By Beth Daley, Globe Staff
That extra freezer or refrigerator humming in your garage or basement is probably an energy hog.
Can you live with just one?
Older refrigerators – and most extra units in homes are older – can use more than three times the energy of newer models sold after 2001. And if my family is any indication, there might only be a few frozen pizzas and last year’s left over birthday cake in them. The U.S. Environmental Protection Agency estimates there are about 23 million secondary freezers or refrigerators operating in the country.
Now, as part of an energy efficiency effort by National Grid, someone will come to Massachusetts and Rhode Island customers’ homes and take extra refrigerators and freezers away – and hand you $30 for the privilege.
A new JACO Environmental recycling facility in Franklin, MA will recycle about 95 percent of the material in the units and safely dispose of any chemicals and ozone-depleting substances them.
It seems to be a win-win situation on many levels.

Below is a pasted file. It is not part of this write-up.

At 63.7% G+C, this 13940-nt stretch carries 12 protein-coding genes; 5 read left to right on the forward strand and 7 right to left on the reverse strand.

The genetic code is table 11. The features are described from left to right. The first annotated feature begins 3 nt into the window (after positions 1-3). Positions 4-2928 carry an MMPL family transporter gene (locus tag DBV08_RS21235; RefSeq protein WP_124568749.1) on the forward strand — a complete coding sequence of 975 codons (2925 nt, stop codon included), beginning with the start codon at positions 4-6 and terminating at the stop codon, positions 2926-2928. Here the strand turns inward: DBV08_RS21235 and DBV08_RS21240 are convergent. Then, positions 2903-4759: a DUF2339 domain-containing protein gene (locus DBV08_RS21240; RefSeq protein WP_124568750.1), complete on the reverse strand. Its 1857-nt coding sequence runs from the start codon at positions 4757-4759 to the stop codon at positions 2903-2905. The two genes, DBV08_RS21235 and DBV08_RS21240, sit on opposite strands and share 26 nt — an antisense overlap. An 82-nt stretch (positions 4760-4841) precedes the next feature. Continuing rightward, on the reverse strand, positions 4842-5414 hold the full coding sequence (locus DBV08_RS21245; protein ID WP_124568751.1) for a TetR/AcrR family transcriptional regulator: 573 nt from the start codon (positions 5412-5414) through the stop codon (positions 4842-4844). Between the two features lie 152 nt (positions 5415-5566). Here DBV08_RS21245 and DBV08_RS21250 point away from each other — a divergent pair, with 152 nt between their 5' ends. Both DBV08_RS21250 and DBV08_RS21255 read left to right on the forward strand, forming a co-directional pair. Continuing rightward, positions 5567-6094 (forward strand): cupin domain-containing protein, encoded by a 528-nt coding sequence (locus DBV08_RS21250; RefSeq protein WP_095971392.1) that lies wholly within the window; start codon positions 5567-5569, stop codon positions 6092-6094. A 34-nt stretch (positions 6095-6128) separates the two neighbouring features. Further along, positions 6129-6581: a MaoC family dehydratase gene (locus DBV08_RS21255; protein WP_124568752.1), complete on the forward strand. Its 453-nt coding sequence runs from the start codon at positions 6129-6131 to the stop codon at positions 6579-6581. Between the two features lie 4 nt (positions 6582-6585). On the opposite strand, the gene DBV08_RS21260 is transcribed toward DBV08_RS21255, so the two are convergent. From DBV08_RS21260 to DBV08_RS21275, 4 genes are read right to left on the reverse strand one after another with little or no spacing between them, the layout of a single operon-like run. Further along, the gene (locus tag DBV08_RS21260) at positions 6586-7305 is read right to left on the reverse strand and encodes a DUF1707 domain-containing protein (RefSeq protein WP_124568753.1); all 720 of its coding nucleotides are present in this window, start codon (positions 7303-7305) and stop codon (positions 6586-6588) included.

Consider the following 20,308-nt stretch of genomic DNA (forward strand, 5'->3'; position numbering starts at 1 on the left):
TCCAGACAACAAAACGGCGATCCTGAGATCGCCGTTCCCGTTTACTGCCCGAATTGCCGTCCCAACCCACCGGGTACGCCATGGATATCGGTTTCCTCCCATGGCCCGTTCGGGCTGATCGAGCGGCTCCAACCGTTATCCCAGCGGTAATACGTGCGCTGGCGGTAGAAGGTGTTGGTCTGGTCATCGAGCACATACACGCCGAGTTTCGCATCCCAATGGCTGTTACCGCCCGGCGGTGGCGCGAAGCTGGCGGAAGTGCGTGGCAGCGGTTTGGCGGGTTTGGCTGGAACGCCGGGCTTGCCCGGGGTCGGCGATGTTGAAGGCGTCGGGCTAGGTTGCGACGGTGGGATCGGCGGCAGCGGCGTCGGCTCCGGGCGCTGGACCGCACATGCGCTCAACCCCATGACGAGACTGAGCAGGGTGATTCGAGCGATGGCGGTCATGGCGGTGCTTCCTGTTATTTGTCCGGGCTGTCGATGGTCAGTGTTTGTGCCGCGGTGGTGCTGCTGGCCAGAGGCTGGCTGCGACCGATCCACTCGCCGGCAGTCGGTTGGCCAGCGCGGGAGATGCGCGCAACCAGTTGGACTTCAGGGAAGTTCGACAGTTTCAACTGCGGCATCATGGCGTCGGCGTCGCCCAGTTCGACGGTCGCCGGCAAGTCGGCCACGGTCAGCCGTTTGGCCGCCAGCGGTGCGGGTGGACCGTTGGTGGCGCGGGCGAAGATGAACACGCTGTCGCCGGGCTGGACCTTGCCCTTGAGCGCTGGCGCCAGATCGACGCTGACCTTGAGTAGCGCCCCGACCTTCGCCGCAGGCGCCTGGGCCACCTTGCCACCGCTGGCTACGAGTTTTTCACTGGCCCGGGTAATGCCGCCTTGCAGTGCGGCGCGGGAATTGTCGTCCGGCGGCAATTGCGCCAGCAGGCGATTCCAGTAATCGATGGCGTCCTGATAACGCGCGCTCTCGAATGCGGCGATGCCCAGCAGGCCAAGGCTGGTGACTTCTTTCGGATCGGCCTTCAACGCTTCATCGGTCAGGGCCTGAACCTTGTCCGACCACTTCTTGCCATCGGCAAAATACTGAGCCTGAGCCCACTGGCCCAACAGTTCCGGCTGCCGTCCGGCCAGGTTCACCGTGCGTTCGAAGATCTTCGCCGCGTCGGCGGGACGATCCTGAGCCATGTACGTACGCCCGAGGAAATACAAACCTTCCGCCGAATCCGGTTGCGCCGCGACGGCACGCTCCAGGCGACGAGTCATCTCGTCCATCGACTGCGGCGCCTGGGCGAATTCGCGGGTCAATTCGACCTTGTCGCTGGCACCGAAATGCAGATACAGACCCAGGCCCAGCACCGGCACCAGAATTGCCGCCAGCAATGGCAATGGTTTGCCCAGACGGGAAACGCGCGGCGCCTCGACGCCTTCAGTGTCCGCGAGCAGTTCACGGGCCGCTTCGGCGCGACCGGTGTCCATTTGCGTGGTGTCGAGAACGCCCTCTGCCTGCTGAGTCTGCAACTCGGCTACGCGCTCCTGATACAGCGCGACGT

The U.S. Environmental Protection Agency estimates removing a secondary refrigerator can save a household over $100 a year. Add to that of course, the reduction in greenhouse gases and the permanent removal of toxins in the appliances.
“It works for the planet, it works for your wallet and it works for conserving our precious resources,” said Michael Dunham, director of energy and environmental programs for JACO. His company says most consumers don’t realize that the money that they spend by buying refrigerated or frozen goods in volume is wasted on the cost of storage.
Here’s how it works: Figure out if you can live without your extra freezer or refrigerator. Make sure it is working. Up to two freezers or refrigerators in a household in Massachusetts or Rhode Island are eligible.
Then National Grid customers should call 1-877-545-4113 or go to www.coolturnin.com.
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